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Book Reviews Home > Acta Via Serica > Book Reviews
Title Knowledge and the Ends of Empire: Kazak Intermediaries and Russian Rule on the Steppe, 1731-1917
Reviewer Cagri Erdem
Date 2020-06-01 15:51:39Hit : 704
Attached file [1590994298_202006011.jpg] 

Campbell, Ian W. (Author)
Cornell University Press(March 1, 2017)
At the time of the Russian’s eastward expansion and empire-building attempts in the first part of the eighteenth century, Kazak tribes primarily dominated the Central Asian Steppe. During the sixteenth century, these tribes formed themselves into three nomadic confederations known as “hordes.” These competing hordes comprised the Kazaks, namely the Ulu (Large, Great, or Senior), the Orta (Middle) and the Kishi (Small, Lesser, or Junior). The hordes controlled a vast stretch of steppe encompassing over 3,000 kilometers from the Volga River and the Caspian Sea in the west to the Altai and Tien Shan mountain ranges in the east and southeast. However, political, social, cultural, and demographic shifts profoundly altered the nature of the steppe and Central Asian society from the tsarist conquest of 1865 to 1917. It is essential to acknowledge that Russia was an inexperienced imperial juggernaut when it comes to Central Eurasia. Correspondingly, it is essential to decipher the impact of Russian imperial conquest on its Central Asian periphery.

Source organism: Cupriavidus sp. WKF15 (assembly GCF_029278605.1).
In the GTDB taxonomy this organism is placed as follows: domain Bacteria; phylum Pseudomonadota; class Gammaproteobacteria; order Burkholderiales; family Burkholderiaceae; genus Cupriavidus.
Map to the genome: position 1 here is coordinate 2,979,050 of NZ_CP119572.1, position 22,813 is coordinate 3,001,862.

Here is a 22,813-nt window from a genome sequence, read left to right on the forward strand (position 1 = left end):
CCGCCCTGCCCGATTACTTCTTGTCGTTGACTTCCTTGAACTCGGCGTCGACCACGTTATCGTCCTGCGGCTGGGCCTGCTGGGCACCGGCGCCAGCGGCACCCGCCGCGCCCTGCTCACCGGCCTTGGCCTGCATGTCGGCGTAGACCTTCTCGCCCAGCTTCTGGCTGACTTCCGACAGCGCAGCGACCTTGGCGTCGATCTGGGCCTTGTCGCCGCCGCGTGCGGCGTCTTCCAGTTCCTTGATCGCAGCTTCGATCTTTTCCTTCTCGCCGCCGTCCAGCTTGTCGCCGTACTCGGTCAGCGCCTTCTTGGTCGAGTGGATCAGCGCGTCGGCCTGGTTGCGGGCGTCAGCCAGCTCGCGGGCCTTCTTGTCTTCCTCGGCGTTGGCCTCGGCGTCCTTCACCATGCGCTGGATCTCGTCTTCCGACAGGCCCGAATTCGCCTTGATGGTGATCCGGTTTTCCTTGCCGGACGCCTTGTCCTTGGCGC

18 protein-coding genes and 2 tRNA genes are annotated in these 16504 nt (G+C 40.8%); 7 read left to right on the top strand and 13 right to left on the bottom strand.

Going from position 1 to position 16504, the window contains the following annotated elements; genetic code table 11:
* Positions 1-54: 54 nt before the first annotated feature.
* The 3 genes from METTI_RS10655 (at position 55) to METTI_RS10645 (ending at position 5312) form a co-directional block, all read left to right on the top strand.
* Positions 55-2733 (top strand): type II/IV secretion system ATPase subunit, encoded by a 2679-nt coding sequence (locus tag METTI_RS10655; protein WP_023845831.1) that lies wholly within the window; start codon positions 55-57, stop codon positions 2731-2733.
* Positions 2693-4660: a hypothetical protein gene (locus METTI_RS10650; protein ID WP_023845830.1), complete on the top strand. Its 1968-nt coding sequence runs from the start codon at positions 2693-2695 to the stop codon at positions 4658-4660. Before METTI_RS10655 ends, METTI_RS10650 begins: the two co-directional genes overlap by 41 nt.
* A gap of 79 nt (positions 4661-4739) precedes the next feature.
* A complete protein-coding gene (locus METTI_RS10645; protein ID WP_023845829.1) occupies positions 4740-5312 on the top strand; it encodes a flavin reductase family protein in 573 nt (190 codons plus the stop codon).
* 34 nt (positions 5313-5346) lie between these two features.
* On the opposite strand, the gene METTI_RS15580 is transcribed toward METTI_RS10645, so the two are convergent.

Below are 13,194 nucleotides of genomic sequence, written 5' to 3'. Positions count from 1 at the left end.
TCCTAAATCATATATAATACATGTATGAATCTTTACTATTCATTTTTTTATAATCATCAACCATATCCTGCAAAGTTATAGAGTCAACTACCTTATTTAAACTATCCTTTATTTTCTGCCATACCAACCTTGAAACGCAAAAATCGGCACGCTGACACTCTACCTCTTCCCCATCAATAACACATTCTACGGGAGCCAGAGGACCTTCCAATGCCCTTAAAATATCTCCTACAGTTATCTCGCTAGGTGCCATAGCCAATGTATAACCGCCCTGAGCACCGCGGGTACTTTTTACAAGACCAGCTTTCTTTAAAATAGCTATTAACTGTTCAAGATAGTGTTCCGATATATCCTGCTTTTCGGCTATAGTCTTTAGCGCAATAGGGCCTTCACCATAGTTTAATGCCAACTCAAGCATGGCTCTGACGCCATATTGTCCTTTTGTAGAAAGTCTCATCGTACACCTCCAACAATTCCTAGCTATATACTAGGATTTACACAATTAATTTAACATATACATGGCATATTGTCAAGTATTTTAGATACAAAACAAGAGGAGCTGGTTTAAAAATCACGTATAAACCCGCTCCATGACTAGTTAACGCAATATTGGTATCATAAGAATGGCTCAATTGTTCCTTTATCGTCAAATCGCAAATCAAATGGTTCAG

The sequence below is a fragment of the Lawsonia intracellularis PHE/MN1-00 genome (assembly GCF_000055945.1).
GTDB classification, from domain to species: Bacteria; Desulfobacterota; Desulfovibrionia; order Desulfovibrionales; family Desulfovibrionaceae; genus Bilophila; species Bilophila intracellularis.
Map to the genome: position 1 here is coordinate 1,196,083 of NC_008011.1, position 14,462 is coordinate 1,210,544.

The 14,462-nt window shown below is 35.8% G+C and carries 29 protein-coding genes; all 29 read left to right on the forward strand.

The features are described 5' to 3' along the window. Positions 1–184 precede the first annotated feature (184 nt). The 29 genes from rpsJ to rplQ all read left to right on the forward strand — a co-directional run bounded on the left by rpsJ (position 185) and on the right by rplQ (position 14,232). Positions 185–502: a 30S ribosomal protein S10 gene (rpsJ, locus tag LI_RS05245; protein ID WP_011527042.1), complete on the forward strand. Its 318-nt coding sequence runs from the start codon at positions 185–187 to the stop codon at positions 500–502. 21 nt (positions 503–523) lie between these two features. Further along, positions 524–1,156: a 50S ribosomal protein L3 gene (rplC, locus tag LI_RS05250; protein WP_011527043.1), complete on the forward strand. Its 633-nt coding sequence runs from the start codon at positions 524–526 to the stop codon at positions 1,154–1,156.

Ian W. Campbell, an associate professor of history at the University of California-Davis, delves into the intricate connections between knowledge and imperial policy making on the Kazak steppes to investigate how the Russians sought better ways to govern the newly acquired territories in Central Eurasia. To this end, the author provides an excellent narrative on the production of knowledge about the local traditions/practices on the Kazak steppes and relies on a rich array of both Russian and Kazak language sources. Campbell’s research is eloquently presented within an interpretative framework to explain the transformations and interactions taking place in Central Eurasia. Perhaps more importantly, the monograph represents the continuity of  a flourishing scholarship throughout the post-Soviet period, equally utilizing non-Russian language sources. In Knowledge and the Ends of  Empire, Campell specifically centers the analysis on the role of Kazak intermediaries as Tsarist Russian control became firmly entrenched on the Kazak steppe.